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Email 101: Shouldn’t the generation raised on email know how to write one?

A quick look at the comments on any YouTube video or MySpace page reveals that many members of the generation raised with email employ an artfully abbreviated style. When “heh,” “ha,” “meh,” “eh,” “uh” and “LOL!!!dude!!!” pass for analysis and information exchange, it’s no wonder many Twin Cities employers are sending their junior staff back to school to learn how to communicate.

English and communications departments at area colleges and universities report that local companies are calling to request faculty visits to help employees improve business writing skills. Other employers offer communications training in-house, including General Mills, Target and Thomson-West Publishing. The problem, these employers say, is that a lot of business is being conducted via email, and many employees have no idea how to properly communicate using the written word.

“Writing has not been a priority in schools for a while, and that’s showing up in the workplace,” says Bill West, course coordinator for professional and technical communications at the University of Minnesota’s new Department of Writing Studies. “And now employers are seeing the effect of that and finding that it’s a problem.”

The Department of Writing Studies is doing its part to make sure the next generation of emailers can communicate with previous generations’ letter and memo writers, and everyone in-between. The department, which combines the former Department of Rhetoric with the General College Writing Program, opened this fall after the U phased out these supposedly outdated departments.

But the new, more focused department, which also oversees the University’s Center for Writing and that bane of the English department, freshman composition classes, immediately enjoyed an enrollment boom. With a focus on practical writing skills for the work world (as opposed to, say, creative writing or journalism classes, which promise little in the way of future employment), the department aspires to make students better writers, and thus better employees.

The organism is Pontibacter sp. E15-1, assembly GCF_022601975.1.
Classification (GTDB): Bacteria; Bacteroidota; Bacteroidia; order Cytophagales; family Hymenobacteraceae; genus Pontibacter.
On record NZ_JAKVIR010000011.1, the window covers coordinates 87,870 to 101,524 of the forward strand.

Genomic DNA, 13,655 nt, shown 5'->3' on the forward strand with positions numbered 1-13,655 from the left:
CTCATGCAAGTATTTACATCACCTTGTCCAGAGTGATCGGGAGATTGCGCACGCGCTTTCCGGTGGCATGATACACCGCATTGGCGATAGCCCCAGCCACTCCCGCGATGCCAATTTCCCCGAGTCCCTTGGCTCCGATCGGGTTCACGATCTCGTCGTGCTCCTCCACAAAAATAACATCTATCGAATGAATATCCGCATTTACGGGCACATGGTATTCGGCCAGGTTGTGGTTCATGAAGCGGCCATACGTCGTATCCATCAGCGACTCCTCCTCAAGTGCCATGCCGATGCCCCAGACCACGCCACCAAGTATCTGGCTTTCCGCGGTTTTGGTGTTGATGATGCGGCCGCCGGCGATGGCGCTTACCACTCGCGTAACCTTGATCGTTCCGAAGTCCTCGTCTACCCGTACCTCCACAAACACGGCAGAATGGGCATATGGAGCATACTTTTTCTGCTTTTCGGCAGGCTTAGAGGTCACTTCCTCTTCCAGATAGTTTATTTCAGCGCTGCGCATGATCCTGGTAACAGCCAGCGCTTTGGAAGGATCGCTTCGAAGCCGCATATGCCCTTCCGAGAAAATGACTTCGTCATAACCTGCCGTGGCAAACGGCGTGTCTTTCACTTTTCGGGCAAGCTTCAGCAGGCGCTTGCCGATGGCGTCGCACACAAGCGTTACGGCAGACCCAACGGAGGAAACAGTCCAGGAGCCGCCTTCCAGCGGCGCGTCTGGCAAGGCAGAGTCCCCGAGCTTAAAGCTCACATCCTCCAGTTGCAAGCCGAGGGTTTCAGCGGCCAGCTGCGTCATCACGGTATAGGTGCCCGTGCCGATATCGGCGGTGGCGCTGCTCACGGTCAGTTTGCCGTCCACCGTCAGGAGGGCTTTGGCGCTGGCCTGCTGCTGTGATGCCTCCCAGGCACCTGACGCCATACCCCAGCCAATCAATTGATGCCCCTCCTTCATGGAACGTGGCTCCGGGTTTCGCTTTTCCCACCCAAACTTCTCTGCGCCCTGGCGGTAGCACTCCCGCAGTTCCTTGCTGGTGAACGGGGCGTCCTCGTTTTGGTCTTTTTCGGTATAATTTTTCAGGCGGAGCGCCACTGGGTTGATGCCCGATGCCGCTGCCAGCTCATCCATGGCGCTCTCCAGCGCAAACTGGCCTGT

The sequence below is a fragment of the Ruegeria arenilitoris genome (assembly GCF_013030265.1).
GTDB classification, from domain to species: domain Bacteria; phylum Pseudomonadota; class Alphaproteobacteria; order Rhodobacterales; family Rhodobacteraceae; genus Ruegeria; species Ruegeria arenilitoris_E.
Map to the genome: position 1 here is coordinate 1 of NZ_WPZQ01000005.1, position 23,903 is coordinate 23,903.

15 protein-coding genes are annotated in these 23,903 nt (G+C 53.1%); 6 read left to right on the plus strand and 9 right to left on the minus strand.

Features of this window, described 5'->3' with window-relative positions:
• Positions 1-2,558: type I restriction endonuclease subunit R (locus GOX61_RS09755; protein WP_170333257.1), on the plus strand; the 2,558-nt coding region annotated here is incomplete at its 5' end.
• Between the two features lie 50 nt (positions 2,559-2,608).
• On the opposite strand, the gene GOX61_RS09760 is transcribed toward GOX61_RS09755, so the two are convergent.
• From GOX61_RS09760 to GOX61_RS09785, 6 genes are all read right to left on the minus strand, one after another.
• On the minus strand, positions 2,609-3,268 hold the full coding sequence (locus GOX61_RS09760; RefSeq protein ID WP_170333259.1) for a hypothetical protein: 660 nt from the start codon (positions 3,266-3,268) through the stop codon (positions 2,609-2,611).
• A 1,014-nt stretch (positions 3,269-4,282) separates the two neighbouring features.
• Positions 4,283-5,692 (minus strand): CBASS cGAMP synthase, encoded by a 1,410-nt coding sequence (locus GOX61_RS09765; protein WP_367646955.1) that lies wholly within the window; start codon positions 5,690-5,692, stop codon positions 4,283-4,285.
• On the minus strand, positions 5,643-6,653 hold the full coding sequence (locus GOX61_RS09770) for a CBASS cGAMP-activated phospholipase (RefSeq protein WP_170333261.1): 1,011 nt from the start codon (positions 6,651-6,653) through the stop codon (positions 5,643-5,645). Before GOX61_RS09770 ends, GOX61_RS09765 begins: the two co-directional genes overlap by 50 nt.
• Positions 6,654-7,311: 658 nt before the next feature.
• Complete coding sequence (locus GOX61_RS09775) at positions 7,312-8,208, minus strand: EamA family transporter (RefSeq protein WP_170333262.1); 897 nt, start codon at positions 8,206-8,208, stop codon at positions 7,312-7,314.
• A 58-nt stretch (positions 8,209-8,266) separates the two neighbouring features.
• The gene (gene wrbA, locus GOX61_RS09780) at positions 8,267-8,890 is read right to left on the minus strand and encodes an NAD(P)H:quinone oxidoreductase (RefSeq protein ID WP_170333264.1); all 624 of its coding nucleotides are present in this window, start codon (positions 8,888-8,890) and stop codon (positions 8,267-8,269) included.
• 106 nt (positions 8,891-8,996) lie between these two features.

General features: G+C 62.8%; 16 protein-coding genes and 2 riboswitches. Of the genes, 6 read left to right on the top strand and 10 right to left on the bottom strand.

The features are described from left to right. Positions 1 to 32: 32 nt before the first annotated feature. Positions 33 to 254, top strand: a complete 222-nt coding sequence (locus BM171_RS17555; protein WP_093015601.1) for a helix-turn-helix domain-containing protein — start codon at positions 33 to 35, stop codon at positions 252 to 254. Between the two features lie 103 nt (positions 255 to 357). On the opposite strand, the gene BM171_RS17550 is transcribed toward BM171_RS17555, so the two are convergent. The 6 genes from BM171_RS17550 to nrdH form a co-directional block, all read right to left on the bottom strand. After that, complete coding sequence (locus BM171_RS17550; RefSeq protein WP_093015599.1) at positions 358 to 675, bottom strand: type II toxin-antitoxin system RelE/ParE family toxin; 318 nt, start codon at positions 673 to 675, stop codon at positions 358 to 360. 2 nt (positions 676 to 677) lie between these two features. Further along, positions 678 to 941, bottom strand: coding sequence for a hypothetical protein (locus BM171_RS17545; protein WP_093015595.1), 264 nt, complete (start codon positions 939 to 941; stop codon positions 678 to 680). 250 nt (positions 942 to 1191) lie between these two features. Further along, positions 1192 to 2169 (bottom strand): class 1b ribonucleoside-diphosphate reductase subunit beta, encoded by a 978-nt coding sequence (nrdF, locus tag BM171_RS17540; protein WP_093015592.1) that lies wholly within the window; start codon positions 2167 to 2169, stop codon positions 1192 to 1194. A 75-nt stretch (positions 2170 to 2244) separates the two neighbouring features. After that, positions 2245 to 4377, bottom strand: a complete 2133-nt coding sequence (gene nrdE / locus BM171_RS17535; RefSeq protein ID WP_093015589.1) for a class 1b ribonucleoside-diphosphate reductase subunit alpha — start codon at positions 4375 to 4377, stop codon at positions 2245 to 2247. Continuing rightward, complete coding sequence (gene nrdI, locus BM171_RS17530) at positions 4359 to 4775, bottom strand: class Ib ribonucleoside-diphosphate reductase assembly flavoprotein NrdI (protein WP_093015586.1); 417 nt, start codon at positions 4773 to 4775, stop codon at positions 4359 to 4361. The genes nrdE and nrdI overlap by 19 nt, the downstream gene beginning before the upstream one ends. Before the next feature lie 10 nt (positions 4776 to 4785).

The memo is dead; long live the email
West and Maggie VanNorman, who teaches Technical and Professional Writing while finishing her graduate studies, say writing a basic email is a top skill for the workplace. “I tell them not to write too little — for instance, leaving off a subject line may land their email in the trash — but also not to write too much. Students are conditioned to pad their papers with excess material, and sometimes they think they need to do the same in a business email, because it’s a formal audience,” she says.

Striking the right balance between formal and casual is a mystery to some students — and some professionals. In her class, VanNorman uses the emails of Michael D. Browne as an example of what not to do. The former FEMA head, in the midst of the Katrina crisis, nattered on email [PDF] about pressing matters like dog sitters and clothing choices, proclaiming “ima fashion god” and begging, “can I quit now?”

Which brings us to grammar and punctuation. “People freak out about writing, because they worry about grammar rules. They think, ‘I must be dumb, because I can’t write in my own language,'” says West. “Professional and academic language is a dead language. I tell my students it’s a foreign language, and its rules aren’t the same as how we speak. Yet, if you make a mistake in the competitive world, no one’s going to correct it, because it is a competitive world, and if you look foolish, they look better.”

West says professional emails owe their basic format to traditional letter writing. “A number of people are having trouble with emails because they never grew up with letters — letter writing is all but dead. But the same form holds: Establish contact, define the occasion, state your purpose for writing and indicate what action you want them to do,” he says.

It’s as simple as that. And if it’s not simple, it’s never too late to go back to school.

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